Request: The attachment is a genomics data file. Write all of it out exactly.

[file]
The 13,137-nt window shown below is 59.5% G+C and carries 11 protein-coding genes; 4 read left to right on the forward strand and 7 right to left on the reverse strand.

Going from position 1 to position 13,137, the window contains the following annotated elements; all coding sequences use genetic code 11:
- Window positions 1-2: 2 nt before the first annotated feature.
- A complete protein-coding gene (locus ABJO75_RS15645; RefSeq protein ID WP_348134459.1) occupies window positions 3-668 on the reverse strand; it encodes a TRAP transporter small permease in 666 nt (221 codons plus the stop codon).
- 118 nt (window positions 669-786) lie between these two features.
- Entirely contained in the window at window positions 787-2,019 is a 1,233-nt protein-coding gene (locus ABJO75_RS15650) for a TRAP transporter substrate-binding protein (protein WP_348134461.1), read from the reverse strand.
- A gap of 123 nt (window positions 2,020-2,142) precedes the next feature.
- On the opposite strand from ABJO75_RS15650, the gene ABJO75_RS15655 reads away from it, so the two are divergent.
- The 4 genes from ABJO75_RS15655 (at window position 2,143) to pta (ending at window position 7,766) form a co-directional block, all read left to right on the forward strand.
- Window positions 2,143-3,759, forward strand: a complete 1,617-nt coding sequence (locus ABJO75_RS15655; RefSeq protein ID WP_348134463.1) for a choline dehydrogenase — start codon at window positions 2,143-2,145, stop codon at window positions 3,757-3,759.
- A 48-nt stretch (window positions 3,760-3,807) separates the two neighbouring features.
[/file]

The 13,137-nt window shown below is 59.5% G+C and carries 11 protein-coding genes; 4 read left to right on the forward strand and 7 right to left on the reverse strand.

Going from position 1 to position 13,137, the window contains the following annotated elements; all coding sequences use genetic code 11:
- Window positions 1-2: 2 nt before the first annotated feature.
- A complete protein-coding gene (locus ABJO75_RS15645; RefSeq protein ID WP_348134459.1) occupies window positions 3-668 on the reverse strand; it encodes a TRAP transporter small permease in 666 nt (221 codons plus the stop codon).
- 118 nt (window positions 669-786) lie between these two features.
- Entirely contained in the window at window positions 787-2,019 is a 1,233-nt protein-coding gene (locus ABJO75_RS15650) for a TRAP transporter substrate-binding protein (protein WP_348134461.1), read from the reverse strand.
- A gap of 123 nt (window positions 2,020-2,142) precedes the next feature.
- On the opposite strand from ABJO75_RS15650, the gene ABJO75_RS15655 reads away from it, so the two are divergent.
- The 4 genes from ABJO75_RS15655 (at window position 2,143) to pta (ending at window position 7,766) form a co-directional block, all read left to right on the forward strand.
- Window positions 2,143-3,759, forward strand: a complete 1,617-nt coding sequence (locus ABJO75_RS15655; RefSeq protein ID WP_348134463.1) for a choline dehydrogenase — start codon at window positions 2,143-2,145, stop codon at window positions 3,757-3,759.
- A 48-nt stretch (window positions 3,760-3,807) separates the two neighbouring features.